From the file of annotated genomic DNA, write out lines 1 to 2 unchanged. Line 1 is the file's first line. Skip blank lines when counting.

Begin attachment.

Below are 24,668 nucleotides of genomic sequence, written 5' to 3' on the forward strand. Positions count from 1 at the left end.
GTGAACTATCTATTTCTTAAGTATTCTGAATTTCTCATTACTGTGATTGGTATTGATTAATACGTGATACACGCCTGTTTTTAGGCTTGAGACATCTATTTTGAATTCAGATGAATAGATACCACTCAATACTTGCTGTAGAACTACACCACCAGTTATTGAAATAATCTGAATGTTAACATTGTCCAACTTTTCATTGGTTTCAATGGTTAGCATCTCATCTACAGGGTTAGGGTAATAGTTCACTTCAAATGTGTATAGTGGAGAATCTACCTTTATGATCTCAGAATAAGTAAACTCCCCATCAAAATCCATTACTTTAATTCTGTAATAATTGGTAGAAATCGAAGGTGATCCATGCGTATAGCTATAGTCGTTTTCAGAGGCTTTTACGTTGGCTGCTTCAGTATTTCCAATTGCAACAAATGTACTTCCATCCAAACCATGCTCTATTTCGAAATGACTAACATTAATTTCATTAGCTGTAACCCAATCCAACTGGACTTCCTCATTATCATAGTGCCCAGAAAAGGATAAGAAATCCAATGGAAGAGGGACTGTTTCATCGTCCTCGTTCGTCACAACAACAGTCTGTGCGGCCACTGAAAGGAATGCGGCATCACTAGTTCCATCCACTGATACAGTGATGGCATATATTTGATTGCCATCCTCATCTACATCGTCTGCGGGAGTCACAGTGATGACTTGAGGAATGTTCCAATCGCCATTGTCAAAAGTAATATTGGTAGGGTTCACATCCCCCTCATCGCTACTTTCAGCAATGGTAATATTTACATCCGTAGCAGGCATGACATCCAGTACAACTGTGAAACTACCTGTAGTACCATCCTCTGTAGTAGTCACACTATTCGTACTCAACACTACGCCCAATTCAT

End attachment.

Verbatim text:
Below are 24,668 nucleotides of genomic sequence, written 5' to 3' on the forward strand. Positions count from 1 at the left end.
GTGAACTATCTATTTCTTAAGTATTCTGAATTTCTCATTACTGTGATTGGTATTGATTAATACGTGATACACGCCTGTTTTTAGGCTTGAGACATCTATTTTGAATTCAGATGAATAGATACCACTCAATACTTGCTGTAGAACTACACCACCAGTTATTGAAATAATCTGAATGTTAACATTGTCCAACTTTTCATTGGTTTCAATGGTTAGCATCTCATCTACAGGGTTAGGGTAATAGTTCACTTCAAATGTGTATAGTGGAGAATCTACCTTTATGATCTCAGAATAAGTAAACTCCCCATCAAAATCCATTACTTTAATTCTGTAATAATTGGTAGAAATCGAAGGTGATCCATGCGTATAGCTATAGTCGTTTTCAGAGGCTTTTACGTTGGCTGCTTCAGTATTTCCAATTGCAACAAATGTACTTCCATCCAAACCATGCTCTATTTCGAAATGACTAACATTAATTTCATTAGCTGTAACCCAATCCAACTGGACTTCCTCATTATCATAGTGCCCAGAAAAGGATAAGAAATCCAATGGAAGAGGGACTGTTTCATCGTCCTCGTTCGTCACAACAACAGTCTGTGCGGCCACTGAAAGGAATGCGGCATCACTAGTTCCATCCACTGATACAGTGATGGCATATATTTGATTGCCATCCTCATCTACATCGTCTGCGGGAGTCACAGTGATGACTTGAGGAATGTTCCAATCGCCATTGTCAAAAGTAATATTGGTAGGGTTCACATCCCCCTCATCGCTACTTTCAGCAATGGTAATATTTACATCCGTAGCAGGCATGACATCCAGTACAACTGTGAAACTACCTGTAGTACCATCCTCTGTAGTAGTCACACTATTCGTACTCAACACTACGCCCAATTCAT